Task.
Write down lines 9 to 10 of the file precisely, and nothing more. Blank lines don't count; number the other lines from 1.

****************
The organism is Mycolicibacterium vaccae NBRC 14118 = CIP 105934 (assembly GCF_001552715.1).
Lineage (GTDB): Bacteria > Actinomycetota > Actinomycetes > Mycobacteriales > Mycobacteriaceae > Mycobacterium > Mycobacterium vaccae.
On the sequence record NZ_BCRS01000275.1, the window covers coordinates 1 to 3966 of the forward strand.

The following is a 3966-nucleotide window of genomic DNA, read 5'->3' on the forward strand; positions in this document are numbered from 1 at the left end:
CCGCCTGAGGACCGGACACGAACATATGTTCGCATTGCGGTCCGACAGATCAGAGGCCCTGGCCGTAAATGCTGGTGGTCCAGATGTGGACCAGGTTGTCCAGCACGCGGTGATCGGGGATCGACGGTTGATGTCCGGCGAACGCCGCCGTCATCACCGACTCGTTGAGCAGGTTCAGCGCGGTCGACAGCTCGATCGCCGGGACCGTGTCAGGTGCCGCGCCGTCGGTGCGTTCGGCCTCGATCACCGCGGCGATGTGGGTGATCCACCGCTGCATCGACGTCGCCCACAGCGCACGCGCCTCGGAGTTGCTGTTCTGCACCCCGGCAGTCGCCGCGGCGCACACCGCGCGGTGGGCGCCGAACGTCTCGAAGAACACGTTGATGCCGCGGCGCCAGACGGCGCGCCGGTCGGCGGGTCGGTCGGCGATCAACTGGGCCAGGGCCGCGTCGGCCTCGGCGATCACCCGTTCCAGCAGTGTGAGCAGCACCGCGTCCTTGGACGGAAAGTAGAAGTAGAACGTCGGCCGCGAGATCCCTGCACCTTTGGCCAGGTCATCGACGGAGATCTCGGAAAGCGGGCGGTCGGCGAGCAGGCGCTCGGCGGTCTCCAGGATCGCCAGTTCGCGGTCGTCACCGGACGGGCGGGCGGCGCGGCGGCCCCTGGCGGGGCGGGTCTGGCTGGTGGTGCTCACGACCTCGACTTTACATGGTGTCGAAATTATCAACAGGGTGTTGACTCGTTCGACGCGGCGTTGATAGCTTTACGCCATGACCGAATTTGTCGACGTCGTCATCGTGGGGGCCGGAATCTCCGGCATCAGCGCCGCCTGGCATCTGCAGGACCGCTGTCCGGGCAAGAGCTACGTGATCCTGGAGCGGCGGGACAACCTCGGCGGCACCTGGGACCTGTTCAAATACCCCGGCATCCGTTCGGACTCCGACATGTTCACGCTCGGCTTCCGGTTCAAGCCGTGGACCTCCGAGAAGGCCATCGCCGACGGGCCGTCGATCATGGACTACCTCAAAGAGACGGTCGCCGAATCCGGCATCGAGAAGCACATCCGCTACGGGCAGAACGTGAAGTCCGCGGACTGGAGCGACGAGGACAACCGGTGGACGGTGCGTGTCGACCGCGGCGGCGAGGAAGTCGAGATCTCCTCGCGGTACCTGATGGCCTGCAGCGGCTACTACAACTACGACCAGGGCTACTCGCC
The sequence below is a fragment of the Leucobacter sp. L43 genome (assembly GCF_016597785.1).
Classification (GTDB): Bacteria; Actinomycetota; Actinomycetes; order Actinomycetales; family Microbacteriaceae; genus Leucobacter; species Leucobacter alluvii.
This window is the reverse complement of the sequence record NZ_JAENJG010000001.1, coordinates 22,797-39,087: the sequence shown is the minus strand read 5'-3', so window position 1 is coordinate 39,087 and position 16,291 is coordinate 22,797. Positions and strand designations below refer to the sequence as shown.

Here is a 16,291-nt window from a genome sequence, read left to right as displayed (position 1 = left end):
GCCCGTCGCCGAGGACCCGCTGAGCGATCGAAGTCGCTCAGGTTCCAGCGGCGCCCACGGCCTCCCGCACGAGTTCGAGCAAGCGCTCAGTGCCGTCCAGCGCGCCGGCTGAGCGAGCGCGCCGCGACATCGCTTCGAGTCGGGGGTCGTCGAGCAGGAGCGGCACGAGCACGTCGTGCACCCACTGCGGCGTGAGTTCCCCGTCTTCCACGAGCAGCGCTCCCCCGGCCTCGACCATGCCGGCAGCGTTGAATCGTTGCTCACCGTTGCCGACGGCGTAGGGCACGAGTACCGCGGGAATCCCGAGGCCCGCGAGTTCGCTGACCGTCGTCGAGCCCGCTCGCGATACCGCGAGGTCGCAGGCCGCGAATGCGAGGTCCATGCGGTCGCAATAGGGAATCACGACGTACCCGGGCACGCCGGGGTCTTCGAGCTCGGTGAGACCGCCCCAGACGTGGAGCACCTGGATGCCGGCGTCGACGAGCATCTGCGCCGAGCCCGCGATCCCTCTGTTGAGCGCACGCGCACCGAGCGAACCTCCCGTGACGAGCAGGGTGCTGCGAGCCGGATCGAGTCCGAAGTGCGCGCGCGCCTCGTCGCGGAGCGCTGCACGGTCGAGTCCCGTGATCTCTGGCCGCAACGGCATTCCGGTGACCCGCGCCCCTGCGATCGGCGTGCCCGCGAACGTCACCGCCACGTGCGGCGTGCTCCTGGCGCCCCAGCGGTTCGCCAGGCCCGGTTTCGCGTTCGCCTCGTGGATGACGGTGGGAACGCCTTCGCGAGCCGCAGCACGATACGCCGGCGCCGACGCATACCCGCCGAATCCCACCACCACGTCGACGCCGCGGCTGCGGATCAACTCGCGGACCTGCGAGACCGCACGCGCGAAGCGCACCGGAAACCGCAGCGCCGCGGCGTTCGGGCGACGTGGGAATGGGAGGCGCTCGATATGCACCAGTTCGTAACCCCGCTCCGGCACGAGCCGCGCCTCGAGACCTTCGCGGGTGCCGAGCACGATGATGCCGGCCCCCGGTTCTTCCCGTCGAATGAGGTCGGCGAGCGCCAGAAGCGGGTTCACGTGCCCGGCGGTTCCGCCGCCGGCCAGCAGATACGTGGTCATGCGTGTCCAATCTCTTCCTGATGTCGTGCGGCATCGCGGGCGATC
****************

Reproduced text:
Here is a 16,291-nt window from a genome sequence, read left to right as displayed (position 1 = left end):
GCCCGTCGCCGAGGACCCGCTGAGCGATCGAAGTCGCTCAGGTTCCAGCGGCGCCCACGGCCTCCCGCACGAGTTCGAGCAAGCGCTCAGTGCCGTCCAGCGCGCCGGCTGAGCGAGCGCGCCGCGACATCGCTTCGAGTCGGGGGTCGTCGAGCAGGAGCGGCACGAGCACGTCGTGCACCCACTGCGGCGTGAGTTCCCCGTCTTCCACGAGCAGCGCTCCCCCGGCCTCGACCATGCCGGCAGCGTTGAATCGTTGCTCACCGTTGCCGACGGCGTAGGGCACGAGTACCGCGGGAATCCCGAGGCCCGCGAGTTCGCTGACCGTCGTCGAGCCCGCTCGCGATACCGCGAGGTCGCAGGCCGCGAATGCGAGGTCCATGCGGTCGCAATAGGGAATCACGACGTACCCGGGCACGCCGGGGTCTTCGAGCTCGGTGAGACCGCCCCAGACGTGGAGCACCTGGATGCCGGCGTCGACGAGCATCTGCGCCGAGCCCGCGATCCCTCTGTTGAGCGCACGCGCACCGAGCGAACCTCCCGTGACGAGCAGGGTGCTGCGAGCCGGATCGAGTCCGAAGTGCGCGCGCGCCTCGTCGCGGAGCGCTGCACGGTCGAGTCCCGTGATCTCTGGCCGCAACGGCATTCCGGTGACCCGCGCCCCTGCGATCGGCGTGCCCGCGAACGTCACCGCCACGTGCGGCGTGCTCCTGGCGCCCCAGCGGTTCGCCAGGCCCGGTTTCGCGTTCGCCTCGTGGATGACGGTGGGAACGCCTTCGCGAGCCGCAGCACGATACGCCGGCGCCGACGCATACCCGCCGAATCCCACCACCACGTCGACGCCGCGGCTGCGGATCAACTCGCGGACCTGCGAGACCGCACGCGCGAAGCGCACCGGAAACCGCAGCGCCGCGGCGTTCGGGCGACGTGGGAATGGGAGGCGCTCGATATGCACCAGTTCGTAACCCCGCTCCGGCACGAGCCGCGCCTCGAGACCTTCGCGGGTGCCGAGCACGATGATGCCGGCCCCCGGTTCTTCCCGTCGAATGAGGTCGGCGAGCGCCAGAAGCGGGTTCACGTGCCCGGCGGTTCCGCCGCCGGCCAGCAGATACGTGGTCATGCGTGTCCAATCTCTTCCTGATGTCGTGCGGCATCGCGGGCGATC